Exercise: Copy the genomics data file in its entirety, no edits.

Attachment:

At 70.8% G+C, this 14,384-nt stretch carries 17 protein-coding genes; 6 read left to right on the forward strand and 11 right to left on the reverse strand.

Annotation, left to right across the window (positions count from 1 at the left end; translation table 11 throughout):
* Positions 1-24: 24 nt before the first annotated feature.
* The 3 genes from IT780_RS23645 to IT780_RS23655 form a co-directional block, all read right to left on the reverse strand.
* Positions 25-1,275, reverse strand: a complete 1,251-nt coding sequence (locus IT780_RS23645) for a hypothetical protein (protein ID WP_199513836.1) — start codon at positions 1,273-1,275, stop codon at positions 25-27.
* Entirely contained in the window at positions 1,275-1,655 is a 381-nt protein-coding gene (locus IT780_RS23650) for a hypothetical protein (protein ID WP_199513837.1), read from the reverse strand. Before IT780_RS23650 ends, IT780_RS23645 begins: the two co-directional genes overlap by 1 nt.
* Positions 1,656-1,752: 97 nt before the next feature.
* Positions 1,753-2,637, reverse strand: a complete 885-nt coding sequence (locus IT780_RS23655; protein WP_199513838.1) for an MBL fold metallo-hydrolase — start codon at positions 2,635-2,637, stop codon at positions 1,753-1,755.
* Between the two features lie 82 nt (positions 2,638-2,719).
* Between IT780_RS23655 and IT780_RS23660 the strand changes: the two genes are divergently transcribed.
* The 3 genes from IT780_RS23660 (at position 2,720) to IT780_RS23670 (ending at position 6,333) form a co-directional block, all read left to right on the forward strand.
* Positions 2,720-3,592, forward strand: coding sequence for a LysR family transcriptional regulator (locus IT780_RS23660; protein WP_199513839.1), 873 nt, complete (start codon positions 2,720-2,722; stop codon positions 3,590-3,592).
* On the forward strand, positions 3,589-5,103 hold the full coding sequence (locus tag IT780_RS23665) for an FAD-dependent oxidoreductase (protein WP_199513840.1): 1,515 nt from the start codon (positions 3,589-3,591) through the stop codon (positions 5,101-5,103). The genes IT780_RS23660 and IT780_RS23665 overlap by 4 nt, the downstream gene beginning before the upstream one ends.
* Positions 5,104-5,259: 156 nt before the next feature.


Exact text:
At 70.8% G+C, this 14,384-nt stretch carries 17 protein-coding genes; 6 read left to right on the forward strand and 11 right to left on the reverse strand.

Annotation, left to right across the window (positions count from 1 at the left end; translation table 11 throughout):
* Positions 1-24: 24 nt before the first annotated feature.
* The 3 genes from IT780_RS23645 to IT780_RS23655 form a co-directional block, all read right to left on the reverse strand.
* Positions 25-1,275, reverse strand: a complete 1,251-nt coding sequence (locus IT780_RS23645) for a hypothetical protein (protein ID WP_199513836.1) — start codon at positions 1,273-1,275, stop codon at positions 25-27.
* Entirely contained in the window at positions 1,275-1,655 is a 381-nt protein-coding gene (locus IT780_RS23650) for a hypothetical protein (protein ID WP_199513837.1), read from the reverse strand. Before IT780_RS23650 ends, IT780_RS23645 begins: the two co-directional genes overlap by 1 nt.
* Positions 1,656-1,752: 97 nt before the next feature.
* Positions 1,753-2,637, reverse strand: a complete 885-nt coding sequence (locus IT780_RS23655; protein WP_199513838.1) for an MBL fold metallo-hydrolase — start codon at positions 2,635-2,637, stop codon at positions 1,753-1,755.
* Between the two features lie 82 nt (positions 2,638-2,719).
* Between IT780_RS23655 and IT780_RS23660 the strand changes: the two genes are divergently transcribed.
* The 3 genes from IT780_RS23660 (at position 2,720) to IT780_RS23670 (ending at position 6,333) form a co-directional block, all read left to right on the forward strand.
* Positions 2,720-3,592, forward strand: coding sequence for a LysR family transcriptional regulator (locus IT780_RS23660; protein WP_199513839.1), 873 nt, complete (start codon positions 2,720-2,722; stop codon positions 3,590-3,592).
* On the forward strand, positions 3,589-5,103 hold the full coding sequence (locus tag IT780_RS23665) for an FAD-dependent oxidoreductase (protein WP_199513840.1): 1,515 nt from the start codon (positions 3,589-3,591) through the stop codon (positions 5,101-5,103). The genes IT780_RS23660 and IT780_RS23665 overlap by 4 nt, the downstream gene beginning before the upstream one ends.
* Positions 5,104-5,259: 156 nt before the next feature.